Petitioners are giving one last push into the drive that would put Ohio's nuclear bailout law before voters. The referendum effort must file enough valid signatures, 265,774, by Monday afternoon in order to qualify for next year's ballot.
Opponents of the law say it's a corporate bailout for FirstEnergy Solutions. They're also against the coal subsidies and the cuts to green energy policies.
That's why they want to put the law on the ballot for a potential repeal.
Among those opponent organizers is Rachael Belz, executive director of Ohio Citizen Action, which advocates for community involvement and corporate responsibility. Belz says they're planning an all-out blitz to gather last-minute signatures around the state.
"I feel optimistic. We're gonna push as hard as we can up until the last minutes to make sure that this gets on the ballot," says Belz
Pro-nuclear bailout groups will continue to have their own canvassers out trying to get people not to sign the petition along with ads against the referendum.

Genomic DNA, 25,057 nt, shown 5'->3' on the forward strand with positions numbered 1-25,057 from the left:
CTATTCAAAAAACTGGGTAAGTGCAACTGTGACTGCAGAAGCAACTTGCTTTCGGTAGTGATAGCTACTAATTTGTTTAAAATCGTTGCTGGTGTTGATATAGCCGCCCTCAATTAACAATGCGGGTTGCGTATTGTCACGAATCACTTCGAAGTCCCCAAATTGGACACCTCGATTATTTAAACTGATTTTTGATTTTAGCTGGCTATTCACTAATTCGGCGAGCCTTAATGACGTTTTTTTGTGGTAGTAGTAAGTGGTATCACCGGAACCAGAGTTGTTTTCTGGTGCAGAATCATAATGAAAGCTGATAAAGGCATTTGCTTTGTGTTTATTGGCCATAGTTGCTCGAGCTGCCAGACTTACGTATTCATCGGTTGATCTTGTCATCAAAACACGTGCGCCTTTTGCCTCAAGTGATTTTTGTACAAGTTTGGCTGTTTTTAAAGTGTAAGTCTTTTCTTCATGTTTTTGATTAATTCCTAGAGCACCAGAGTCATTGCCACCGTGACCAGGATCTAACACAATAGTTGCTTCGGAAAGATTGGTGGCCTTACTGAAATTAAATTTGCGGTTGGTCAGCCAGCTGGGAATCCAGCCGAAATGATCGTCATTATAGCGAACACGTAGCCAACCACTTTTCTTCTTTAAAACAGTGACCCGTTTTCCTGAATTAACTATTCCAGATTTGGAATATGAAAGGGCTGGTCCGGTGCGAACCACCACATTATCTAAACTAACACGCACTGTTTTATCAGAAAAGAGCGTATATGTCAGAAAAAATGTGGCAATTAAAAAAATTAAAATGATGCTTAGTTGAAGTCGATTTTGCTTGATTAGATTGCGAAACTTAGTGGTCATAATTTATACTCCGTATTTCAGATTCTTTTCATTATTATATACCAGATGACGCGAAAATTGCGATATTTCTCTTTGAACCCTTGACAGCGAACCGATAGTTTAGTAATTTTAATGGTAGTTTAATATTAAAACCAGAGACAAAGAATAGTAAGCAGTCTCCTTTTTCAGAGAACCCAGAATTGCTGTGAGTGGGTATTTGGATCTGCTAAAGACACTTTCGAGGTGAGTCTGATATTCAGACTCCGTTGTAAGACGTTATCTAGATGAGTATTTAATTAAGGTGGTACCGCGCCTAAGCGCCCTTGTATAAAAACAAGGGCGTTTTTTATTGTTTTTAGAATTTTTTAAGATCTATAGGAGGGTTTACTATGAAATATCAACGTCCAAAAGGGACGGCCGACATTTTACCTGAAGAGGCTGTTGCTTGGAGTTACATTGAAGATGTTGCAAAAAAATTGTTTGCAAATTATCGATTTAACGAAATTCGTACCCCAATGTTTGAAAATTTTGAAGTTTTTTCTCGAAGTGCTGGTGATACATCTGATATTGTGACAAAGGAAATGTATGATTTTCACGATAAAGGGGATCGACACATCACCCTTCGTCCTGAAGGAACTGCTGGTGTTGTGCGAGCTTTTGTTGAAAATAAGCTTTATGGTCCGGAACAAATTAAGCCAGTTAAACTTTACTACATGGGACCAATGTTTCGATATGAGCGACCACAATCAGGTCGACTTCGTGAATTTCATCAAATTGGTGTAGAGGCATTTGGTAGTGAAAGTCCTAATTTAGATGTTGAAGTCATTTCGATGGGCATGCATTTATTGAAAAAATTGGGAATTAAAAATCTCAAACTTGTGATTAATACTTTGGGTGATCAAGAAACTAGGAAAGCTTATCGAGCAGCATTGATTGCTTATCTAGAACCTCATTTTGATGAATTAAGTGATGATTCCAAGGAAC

There are other looming issues. The anti-bailout group leading the charge, Ohioans Against Corporate Bailouts, has filed a lawsuit in federal court asking a judge to extend their time. The group argues a requirement for them to file paperwork about their petitioners made them vulnerable against their opposition. Ohioans Against Corporate Bailouts also says in the lawsuit that it took too long for the Ohio Attorney General's Office to approve the petition language, so they're asking for an additional 90 days.
Pro-nuclear bailout groups have filed a case in the Ohio Supreme Court arguing that the new bailout law creates a tax, and is therefore immune to a referendum attempt.